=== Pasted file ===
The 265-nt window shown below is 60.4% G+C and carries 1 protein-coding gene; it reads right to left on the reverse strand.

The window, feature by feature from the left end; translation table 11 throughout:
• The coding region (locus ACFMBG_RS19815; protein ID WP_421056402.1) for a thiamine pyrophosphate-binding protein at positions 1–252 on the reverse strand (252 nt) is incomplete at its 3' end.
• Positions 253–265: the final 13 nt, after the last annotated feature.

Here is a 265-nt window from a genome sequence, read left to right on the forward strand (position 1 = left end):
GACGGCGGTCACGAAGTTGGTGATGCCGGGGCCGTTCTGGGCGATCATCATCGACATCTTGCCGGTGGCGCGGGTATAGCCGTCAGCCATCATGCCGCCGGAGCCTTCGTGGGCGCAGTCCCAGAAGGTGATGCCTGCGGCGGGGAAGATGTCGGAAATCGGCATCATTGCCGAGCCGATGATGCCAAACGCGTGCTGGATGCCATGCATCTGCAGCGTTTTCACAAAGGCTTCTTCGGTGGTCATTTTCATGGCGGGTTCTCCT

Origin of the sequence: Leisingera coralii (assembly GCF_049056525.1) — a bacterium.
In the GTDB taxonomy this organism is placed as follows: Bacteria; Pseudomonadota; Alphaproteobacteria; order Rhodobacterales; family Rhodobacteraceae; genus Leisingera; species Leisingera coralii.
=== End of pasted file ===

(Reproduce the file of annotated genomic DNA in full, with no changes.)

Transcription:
The 265-nt window shown below is 60.4% G+C and carries 1 protein-coding gene; it reads right to left on the reverse strand.

The window, feature by feature from the left end; translation table 11 throughout:
• The coding region (locus ACFMBG_RS19815; protein ID WP_421056402.1) for a thiamine pyrophosphate-binding protein at positions 1–252 on the reverse strand (252 nt) is incomplete at its 3' end.
• Positions 253–265: the final 13 nt, after the last annotated feature.

Here is a 265-nt window from a genome sequence, read left to right on the forward strand (position 1 = left end):
GACGGCGGTCACGAAGTTGGTGATGCCGGGGCCGTTCTGGGCGATCATCATCGACATCTTGCCGGTGGCGCGGGTATAGCCGTCAGCCATCATGCCGCCGGAGCCTTCGTGGGCGCAGTCCCAGAAGGTGATGCCTGCGGCGGGGAAGATGTCGGAAATCGGCATCATTGCCGAGCCGATGATGCCAAACGCGTGCTGGATGCCATGCATCTGCAGCGTTTTCACAAAGGCTTCTTCGGTGGTCATTTTCATGGCGGGTTCTCCT

Origin of the sequence: Leisingera coralii (assembly GCF_049056525.1) — a bacterium.
In the GTDB taxonomy this organism is placed as follows: Bacteria; Pseudomonadota; Alphaproteobacteria; order Rhodobacterales; family Rhodobacteraceae; genus Leisingera; species Leisingera coralii.